Insights for Managing Millennials in Your Organization

While managers do not have to go out of their way to work with millennials, the fact is that younger employees’ priorities and work styles differ from older generations.

That means company leaders have to take a different approach to guide, lead, teach, and work with millennials. Catering to an employee’s style better ensures that the employee reaches her or his full professional potential.

Here are a few insights into working with workers born between 1980 and 2000. 

Provide a Work-Life Balance 

All employees like to have a proper balance between their professional life and their personal life, but this is especially true for millennials. Rather than think of this as giving younger workers more time off, what this balance looks like is allowing employees the opportunity to work from home and the chance to work according to their schedule.

After all, not everyone is at their most productive during traditional work hours. 

Give Opportunities for Professional Development and Learning 

Engage millennial employees’ minds to keep them interested in their work. This means changing up their job duties now and then, which can help them learn something new, even if the duties are only temporary.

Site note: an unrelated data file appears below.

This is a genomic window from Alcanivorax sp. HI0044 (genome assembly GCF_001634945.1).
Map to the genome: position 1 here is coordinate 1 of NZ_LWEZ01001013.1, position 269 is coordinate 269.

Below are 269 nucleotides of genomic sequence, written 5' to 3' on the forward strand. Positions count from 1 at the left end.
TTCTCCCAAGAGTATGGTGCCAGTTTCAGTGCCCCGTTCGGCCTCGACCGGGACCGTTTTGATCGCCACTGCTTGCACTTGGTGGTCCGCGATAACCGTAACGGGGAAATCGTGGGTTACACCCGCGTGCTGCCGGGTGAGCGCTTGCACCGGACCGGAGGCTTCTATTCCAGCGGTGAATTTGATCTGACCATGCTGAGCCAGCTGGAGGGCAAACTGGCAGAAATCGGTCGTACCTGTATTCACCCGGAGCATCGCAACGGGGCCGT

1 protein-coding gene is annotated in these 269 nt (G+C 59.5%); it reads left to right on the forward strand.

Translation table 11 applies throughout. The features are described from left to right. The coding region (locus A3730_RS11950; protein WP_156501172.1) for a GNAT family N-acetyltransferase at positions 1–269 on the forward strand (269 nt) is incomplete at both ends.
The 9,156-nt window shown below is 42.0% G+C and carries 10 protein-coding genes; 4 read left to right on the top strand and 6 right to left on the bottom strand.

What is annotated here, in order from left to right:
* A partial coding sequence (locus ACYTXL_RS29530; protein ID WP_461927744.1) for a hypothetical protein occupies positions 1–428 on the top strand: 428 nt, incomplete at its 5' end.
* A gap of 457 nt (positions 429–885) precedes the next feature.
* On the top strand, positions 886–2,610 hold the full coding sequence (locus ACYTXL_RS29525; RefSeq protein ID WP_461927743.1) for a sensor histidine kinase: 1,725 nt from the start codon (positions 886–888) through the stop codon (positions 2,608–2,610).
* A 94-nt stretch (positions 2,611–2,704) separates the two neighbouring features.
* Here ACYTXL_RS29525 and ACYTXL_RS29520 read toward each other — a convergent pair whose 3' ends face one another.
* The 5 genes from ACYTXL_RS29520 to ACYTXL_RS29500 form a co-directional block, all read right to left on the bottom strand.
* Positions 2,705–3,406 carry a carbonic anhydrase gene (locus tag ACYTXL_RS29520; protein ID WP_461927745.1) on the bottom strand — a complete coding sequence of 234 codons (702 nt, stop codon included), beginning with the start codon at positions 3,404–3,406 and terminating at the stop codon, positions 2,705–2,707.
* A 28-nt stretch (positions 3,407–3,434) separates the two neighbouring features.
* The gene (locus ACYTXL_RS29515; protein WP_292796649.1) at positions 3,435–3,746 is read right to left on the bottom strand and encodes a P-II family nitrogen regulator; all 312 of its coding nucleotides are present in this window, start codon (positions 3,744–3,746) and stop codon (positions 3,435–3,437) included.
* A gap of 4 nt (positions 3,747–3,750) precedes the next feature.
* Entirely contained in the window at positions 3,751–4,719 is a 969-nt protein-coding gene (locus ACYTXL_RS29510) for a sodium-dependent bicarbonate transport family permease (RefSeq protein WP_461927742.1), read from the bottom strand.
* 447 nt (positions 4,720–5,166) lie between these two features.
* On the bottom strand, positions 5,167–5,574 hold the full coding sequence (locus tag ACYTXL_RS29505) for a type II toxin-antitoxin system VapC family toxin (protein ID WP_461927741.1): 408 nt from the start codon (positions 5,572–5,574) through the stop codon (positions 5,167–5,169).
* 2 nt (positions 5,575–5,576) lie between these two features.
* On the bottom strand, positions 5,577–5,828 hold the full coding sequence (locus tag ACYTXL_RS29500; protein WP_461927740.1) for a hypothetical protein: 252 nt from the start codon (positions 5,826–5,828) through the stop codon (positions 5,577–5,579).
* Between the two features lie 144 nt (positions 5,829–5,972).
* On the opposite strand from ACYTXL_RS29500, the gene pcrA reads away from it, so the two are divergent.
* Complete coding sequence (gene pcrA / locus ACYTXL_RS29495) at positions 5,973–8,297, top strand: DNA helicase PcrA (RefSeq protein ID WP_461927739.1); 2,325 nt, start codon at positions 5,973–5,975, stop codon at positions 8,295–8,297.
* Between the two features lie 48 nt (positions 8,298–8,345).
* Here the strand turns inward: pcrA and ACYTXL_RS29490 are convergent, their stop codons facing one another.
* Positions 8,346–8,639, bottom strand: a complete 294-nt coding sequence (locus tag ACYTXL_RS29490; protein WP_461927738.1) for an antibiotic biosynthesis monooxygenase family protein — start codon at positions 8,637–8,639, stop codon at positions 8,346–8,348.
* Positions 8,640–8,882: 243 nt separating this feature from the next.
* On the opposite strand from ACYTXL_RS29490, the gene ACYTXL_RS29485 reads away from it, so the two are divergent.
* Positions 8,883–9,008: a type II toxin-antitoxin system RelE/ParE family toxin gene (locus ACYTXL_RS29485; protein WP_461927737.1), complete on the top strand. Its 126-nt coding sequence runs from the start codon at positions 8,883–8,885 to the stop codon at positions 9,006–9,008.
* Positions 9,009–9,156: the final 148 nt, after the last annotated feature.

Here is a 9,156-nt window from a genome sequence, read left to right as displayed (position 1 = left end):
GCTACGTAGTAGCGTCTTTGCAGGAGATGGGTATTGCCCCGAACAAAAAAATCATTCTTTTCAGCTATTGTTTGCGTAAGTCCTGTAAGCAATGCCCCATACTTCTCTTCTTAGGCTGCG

Don’t hesitate to assign workers to different projects, or at least offer them the opportunity. Marketing leaders like Eyal Gutentag can tell you that proper mental stimulation not only benefits both the company and the employee, it also gives workers a reason to remain with their current company rather than seek out their desired stimulation elsewhere.

Focus on More Than Salary 

Having a generous salary is great, but it’s not the only reason younger job candidates accept a job offer. Besides compensation, also focus job offers on your company culture, opportunities to advance, and the compensation package.

Millennial applicants may want to go back to school to earn a degree or certificate, which can benefit you just as much as them, so let them know if you offer tuition assistance. You could also provide other learning opportunities, such as paying for employees to attend conferences or networking events. 

Be a Mentor, Not a Boss

You want to learn the finer points of managing millennial’s, but do not take the “manager” aspect too seriously. Rather than give younger workers orders and boss them around, look for opportunities to teach them something new.

Employees prefer to be mentored rather than given commands day in and day out. Note of employee potential and interest, and cater job duties and opportunities that serve as a natural match. Take steps to make yourself approachable, empathetic, and encouraging. Remember, you want to earn respect, not demand it.

Integrate Technology 

Rather than go to great lengths to get younger employees off social networks, look for ways to benefit from their inclinations. For instance, rather than have older employees teach younger ones, have millennial employees teach older workers how to use new technology.

Ask millennial employees if they could recommend specific technological devices, apps, or software that could make your office more efficient and/or productive. 

A slight tweak to your managing style could be all it takes to work with millennials. See how your company could benefit from the power of the younger workforce.